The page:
27. Anomalous Cowherd Silver badge

    The irony...

    I had a mobile phone nicked and the twit that did it racked up £50 on phone sex lines before dropping it in the laundry basket where his mum found it and returned it to me. Do you think I could claim anything back? No. Apparently if it was a landline phone or stealing electricity, yes, but not mobile airtime.

  28. Anonymous Coward
    Anonymous Coward

    ehh wait...

    So I don't understand, why did they prosecute the theft and not the assault + knife threat?

    Talk about a messed up world, where nicking something (virtual or not) is worse then beating someone up and threatening their lives (unless they're brown - then they're terrorists).

  29. Anonymous Coward
    Anonymous Coward

    So what a lot of you are saying is

    That its OK for someone to threaten you with a knife, so long as they only steal virtual things? I'm not following you here.

  30. Anonymous Coward
    Anonymous Coward

    Under British Law, at least...

    Theft is the act of deliberately taking something from someone with the intention of permanently depriving them of it.

    And, theft with use of violence is robbery.

  31. Anonymous Coward

    Erm so....

    and if it were a virtual knife in a virtual world for a virtual item?

    PVP is dead?

  32. P. J. Isserlis


    1. the article does not say that the culprits were not also prosecuted for assault and battery (in English law, "assault" is, basically, a threat with the ability to carry it out, the act is "battery", no idea what Dutch law says). I think that carrying a weapon can make it Aggravated Assault. I imagine that they were done for the Dutch equivalent AND for the theft or

    2. as in English law, prosecuted for robbery, which is theft accompanied by violence or the threat of violence, in which case I suppose that one would have to prove the theft part as well as the violence.

    Theft, by the way, at least from what I remember from some years ago, is basically, the appropriation of property belonging to another with the intention of permanently depriving the other of it, with exceptions covering such things as a reasonable belief that one has got a right to it, finding it and being unable to trace the owner etc.. So, in English law, it comes down to the defintion of property in this case (leaving aside the assault).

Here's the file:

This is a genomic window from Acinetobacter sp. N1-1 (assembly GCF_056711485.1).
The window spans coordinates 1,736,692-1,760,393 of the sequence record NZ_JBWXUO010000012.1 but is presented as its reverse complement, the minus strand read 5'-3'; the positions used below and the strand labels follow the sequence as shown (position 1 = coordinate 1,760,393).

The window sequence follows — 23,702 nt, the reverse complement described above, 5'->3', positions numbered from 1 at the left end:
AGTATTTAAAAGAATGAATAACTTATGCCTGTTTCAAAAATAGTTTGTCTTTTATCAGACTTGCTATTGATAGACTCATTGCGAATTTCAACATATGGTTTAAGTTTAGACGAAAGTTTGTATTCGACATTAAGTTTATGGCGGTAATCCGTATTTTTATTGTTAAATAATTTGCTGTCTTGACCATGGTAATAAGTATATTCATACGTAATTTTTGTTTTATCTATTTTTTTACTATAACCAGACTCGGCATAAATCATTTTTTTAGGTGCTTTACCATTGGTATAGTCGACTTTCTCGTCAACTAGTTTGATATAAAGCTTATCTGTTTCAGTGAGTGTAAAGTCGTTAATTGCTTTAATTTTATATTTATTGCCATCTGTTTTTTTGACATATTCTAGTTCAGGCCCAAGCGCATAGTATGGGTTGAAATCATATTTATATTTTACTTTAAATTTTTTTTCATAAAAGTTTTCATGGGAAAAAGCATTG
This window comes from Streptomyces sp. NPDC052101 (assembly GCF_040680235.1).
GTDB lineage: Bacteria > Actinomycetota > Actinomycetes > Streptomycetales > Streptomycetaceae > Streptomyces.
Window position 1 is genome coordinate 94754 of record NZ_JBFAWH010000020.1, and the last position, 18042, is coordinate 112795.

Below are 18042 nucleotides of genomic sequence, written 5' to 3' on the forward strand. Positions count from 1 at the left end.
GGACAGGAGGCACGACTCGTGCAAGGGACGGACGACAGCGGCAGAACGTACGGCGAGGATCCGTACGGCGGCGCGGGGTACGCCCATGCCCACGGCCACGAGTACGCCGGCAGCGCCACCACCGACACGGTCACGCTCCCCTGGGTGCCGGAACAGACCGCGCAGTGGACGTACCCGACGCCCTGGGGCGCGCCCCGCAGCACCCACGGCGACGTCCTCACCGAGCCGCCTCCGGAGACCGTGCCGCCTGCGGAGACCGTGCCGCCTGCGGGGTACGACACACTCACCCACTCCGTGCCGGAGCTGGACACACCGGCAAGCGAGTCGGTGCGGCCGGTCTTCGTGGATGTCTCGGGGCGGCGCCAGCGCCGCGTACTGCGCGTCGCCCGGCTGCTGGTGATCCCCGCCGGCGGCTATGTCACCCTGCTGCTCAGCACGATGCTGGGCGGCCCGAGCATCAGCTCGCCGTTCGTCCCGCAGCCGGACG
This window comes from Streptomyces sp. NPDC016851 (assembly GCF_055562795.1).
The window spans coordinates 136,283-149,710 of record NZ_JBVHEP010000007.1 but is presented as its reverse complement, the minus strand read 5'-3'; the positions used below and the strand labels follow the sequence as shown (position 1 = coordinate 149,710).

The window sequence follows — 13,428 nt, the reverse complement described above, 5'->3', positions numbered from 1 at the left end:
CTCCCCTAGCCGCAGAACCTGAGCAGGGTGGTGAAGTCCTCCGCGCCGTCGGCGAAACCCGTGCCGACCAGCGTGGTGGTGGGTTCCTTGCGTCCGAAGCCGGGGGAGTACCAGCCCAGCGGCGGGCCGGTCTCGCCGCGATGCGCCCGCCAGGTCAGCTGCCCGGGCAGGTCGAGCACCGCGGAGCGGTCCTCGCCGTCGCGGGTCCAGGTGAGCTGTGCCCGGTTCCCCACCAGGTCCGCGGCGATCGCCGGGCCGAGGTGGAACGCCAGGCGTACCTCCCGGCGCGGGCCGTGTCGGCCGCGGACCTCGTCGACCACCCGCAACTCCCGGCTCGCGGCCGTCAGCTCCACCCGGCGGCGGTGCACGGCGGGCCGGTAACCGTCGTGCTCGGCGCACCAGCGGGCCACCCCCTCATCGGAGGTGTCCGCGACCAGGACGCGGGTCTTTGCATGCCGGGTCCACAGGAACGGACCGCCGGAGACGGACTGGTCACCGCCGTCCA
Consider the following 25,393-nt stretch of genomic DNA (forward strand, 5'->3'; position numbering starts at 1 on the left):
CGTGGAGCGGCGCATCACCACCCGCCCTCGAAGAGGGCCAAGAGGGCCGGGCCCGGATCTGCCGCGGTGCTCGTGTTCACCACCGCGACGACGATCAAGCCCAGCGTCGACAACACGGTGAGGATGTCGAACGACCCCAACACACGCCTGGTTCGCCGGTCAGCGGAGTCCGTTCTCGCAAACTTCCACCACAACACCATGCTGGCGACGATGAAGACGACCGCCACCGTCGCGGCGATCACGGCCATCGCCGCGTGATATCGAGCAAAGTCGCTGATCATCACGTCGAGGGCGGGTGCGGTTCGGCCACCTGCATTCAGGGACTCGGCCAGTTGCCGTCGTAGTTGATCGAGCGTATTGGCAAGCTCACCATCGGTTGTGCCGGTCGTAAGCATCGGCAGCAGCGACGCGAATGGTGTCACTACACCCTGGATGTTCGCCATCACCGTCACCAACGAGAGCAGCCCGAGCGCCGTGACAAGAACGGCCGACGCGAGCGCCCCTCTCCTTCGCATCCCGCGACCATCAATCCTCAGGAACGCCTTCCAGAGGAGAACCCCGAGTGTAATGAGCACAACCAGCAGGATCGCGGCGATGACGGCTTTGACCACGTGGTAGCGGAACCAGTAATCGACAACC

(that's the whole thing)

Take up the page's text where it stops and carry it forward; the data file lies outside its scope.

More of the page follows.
The poster talking about "extortion" needs to get out a bit and realise that not the whole world is under USA law, yet.

  33. Wize

    Even if they upheld the "can't steal something virtual" bit...

    ...holding a knife to someone and demand they do something is still illegal.

  34. Mike Crawshaw

    @ Mectron "copying isn't theft"

    "...a digital item can be stealed if the original owner cannot enjoy it anymore.. but if the digital object is only copied, it is no theft."

    I imagine you'd probably think differently if someone made a complete copy of all your personal information, HDD contents etc for their own enjoyment, and possibly profit? How about your ISP copying all your online actions and selling that - after all, it's to help you have a better online experience!

    In neither case have you lost anything, but I'd still consider both cases to be theft. By railing against the RIAA etc, be careful you're not giving more ammo to the Phorms of this world....

  35. Chris Cheale


    > Also, Scott, I take it you haven't played many MMOs, as you genraly can't "steal" items from other people in game. You can trade them but not steal them, unless they are BoP.

    ... *sighs* Bring back Ultima Online in the pre-Trammel days when "thief" and "murderer" were career choices </nostalgia>

  36. Bill Gould
    Gates Halo

    This does not bode well

    It sets a precedent for when governments attempt to dip into virtual earnings for tax purposes. The US (shocking no?) has already made rumblings about wanting to do this.